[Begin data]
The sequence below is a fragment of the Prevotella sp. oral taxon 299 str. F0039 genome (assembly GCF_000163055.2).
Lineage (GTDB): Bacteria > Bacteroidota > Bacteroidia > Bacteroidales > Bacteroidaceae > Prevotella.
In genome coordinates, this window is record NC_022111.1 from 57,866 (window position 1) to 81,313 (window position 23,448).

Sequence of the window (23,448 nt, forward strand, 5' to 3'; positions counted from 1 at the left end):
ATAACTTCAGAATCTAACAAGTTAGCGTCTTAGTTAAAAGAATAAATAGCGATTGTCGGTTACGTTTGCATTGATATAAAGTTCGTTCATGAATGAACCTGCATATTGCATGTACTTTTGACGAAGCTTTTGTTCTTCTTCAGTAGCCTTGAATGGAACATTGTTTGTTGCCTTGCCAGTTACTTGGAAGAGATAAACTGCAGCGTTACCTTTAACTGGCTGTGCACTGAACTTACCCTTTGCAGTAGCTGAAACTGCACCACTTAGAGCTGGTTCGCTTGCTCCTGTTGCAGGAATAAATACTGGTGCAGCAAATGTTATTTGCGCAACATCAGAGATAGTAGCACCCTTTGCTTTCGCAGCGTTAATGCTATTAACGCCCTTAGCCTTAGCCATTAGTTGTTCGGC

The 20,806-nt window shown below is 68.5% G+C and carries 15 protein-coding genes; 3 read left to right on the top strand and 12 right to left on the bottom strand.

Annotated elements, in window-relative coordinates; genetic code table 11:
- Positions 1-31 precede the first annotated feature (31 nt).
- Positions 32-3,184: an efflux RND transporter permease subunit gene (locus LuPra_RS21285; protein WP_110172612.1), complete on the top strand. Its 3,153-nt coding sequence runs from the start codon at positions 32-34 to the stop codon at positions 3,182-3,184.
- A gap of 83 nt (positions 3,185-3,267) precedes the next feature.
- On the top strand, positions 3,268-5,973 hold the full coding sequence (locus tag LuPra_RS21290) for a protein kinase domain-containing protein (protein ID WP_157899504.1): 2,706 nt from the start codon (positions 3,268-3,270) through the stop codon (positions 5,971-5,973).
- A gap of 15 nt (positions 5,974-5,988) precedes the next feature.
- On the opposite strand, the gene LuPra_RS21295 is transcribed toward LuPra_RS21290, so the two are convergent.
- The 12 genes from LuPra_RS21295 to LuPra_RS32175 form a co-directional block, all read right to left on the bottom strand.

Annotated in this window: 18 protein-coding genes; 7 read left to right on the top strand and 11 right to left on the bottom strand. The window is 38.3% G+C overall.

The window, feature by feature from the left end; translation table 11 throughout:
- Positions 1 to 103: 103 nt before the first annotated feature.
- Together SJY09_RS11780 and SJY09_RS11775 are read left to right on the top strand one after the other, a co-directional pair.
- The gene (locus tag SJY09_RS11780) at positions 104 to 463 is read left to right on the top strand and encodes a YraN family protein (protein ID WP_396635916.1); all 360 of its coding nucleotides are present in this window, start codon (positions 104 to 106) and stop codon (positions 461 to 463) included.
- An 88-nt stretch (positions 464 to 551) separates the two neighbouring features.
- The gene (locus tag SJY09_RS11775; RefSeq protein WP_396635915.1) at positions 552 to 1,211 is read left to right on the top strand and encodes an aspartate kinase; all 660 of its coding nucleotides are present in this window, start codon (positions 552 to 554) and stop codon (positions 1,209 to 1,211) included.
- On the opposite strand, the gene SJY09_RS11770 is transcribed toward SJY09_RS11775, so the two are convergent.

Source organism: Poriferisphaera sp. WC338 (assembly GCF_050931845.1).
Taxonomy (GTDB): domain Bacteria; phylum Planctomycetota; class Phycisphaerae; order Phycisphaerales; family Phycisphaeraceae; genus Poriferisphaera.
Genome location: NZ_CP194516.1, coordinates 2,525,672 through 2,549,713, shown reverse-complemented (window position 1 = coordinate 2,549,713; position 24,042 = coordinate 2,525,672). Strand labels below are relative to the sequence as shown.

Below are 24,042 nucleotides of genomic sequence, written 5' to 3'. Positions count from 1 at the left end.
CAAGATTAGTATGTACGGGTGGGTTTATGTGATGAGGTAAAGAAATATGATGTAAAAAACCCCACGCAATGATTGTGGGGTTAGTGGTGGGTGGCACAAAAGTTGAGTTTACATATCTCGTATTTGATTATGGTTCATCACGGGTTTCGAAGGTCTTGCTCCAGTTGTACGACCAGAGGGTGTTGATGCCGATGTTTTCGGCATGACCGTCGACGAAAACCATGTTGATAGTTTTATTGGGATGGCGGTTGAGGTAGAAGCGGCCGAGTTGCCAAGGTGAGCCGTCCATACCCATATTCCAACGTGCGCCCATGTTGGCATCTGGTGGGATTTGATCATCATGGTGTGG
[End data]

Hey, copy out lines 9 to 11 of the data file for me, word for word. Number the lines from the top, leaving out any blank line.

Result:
- Positions 32-3,184: an efflux RND transporter permease subunit gene (locus LuPra_RS21285; protein WP_110172612.1), complete on the top strand. Its 3,153-nt coding sequence runs from the start codon at positions 32-34 to the stop codon at positions 3,182-3,184.
- A gap of 83 nt (positions 3,185-3,267) precedes the next feature.
- On the top strand, positions 3,268-5,973 hold the full coding sequence (locus tag LuPra_RS21290) for a protein kinase domain-containing protein (protein ID WP_157899504.1): 2,706 nt from the start codon (positions 3,268-3,270) through the stop codon (positions 5,971-5,973).